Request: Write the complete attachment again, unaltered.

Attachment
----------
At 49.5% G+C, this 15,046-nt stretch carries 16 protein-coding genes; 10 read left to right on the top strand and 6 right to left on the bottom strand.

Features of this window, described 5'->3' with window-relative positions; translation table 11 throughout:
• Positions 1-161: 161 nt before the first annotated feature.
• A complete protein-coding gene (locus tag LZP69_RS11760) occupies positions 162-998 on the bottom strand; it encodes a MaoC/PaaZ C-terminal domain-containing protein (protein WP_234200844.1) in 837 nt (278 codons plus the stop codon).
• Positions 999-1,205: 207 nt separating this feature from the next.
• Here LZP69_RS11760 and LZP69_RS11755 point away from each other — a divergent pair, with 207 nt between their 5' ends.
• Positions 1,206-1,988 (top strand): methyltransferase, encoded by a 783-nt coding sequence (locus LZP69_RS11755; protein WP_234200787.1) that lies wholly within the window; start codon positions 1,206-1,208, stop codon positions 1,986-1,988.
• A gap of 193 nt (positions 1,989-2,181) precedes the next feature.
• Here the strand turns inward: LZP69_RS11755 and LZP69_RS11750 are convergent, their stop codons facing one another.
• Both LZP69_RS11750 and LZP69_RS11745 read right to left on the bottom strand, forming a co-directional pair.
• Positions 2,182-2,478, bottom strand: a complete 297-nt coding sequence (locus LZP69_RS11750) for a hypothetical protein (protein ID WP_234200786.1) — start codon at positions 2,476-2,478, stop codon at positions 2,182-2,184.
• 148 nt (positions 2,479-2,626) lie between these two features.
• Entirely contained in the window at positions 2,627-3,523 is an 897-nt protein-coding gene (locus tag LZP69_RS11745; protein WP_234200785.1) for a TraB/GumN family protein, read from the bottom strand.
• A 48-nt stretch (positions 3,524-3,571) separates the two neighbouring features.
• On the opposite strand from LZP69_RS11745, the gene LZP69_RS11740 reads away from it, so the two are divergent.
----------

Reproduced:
At 49.5% G+C, this 15,046-nt stretch carries 16 protein-coding genes; 10 read left to right on the top strand and 6 right to left on the bottom strand.

Features of this window, described 5'->3' with window-relative positions; translation table 11 throughout:
• Positions 1-161: 161 nt before the first annotated feature.
• A complete protein-coding gene (locus tag LZP69_RS11760) occupies positions 162-998 on the bottom strand; it encodes a MaoC/PaaZ C-terminal domain-containing protein (protein WP_234200844.1) in 837 nt (278 codons plus the stop codon).
• Positions 999-1,205: 207 nt separating this feature from the next.
• Here LZP69_RS11760 and LZP69_RS11755 point away from each other — a divergent pair, with 207 nt between their 5' ends.
• Positions 1,206-1,988 (top strand): methyltransferase, encoded by a 783-nt coding sequence (locus LZP69_RS11755; protein WP_234200787.1) that lies wholly within the window; start codon positions 1,206-1,208, stop codon positions 1,986-1,988.
• A gap of 193 nt (positions 1,989-2,181) precedes the next feature.
• Here the strand turns inward: LZP69_RS11755 and LZP69_RS11750 are convergent, their stop codons facing one another.
• Both LZP69_RS11750 and LZP69_RS11745 read right to left on the bottom strand, forming a co-directional pair.
• Positions 2,182-2,478, bottom strand: a complete 297-nt coding sequence (locus LZP69_RS11750) for a hypothetical protein (protein ID WP_234200786.1) — start codon at positions 2,476-2,478, stop codon at positions 2,182-2,184.
• 148 nt (positions 2,479-2,626) lie between these two features.
• Entirely contained in the window at positions 2,627-3,523 is an 897-nt protein-coding gene (locus tag LZP69_RS11745; protein WP_234200785.1) for a TraB/GumN family protein, read from the bottom strand.
• A 48-nt stretch (positions 3,524-3,571) separates the two neighbouring features.
• On the opposite strand from LZP69_RS11745, the gene LZP69_RS11740 reads away from it, so the two are divergent.